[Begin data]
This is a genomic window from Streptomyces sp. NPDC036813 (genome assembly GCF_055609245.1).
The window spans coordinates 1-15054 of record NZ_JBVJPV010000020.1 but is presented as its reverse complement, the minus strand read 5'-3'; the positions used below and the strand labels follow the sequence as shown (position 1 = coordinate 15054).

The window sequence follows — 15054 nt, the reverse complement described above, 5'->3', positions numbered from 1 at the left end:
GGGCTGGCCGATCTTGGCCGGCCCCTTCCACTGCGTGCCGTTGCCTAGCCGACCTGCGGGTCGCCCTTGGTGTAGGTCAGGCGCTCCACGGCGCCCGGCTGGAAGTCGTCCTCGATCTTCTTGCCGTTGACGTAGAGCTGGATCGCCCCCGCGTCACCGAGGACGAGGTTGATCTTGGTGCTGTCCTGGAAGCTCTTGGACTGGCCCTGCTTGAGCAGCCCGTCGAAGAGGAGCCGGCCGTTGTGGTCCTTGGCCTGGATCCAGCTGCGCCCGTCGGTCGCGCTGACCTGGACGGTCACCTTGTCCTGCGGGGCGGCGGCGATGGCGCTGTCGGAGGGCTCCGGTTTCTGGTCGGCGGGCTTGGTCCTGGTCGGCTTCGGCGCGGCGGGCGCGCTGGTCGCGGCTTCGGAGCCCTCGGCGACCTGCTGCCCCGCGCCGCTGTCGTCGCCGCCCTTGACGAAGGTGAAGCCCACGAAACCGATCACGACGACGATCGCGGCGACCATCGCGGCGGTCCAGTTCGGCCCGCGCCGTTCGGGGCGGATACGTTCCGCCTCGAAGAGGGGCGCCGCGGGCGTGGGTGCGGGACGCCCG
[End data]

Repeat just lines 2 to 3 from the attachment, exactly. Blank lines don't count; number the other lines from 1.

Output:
The window spans coordinates 1-15054 of record NZ_JBVJPV010000020.1 but is presented as its reverse complement, the minus strand read 5'-3'; the positions used below and the strand labels follow the sequence as shown (position 1 = coordinate 15054).

The window sequence follows — 15054 nt, the reverse complement described above, 5'->3', positions numbered from 1 at the left end: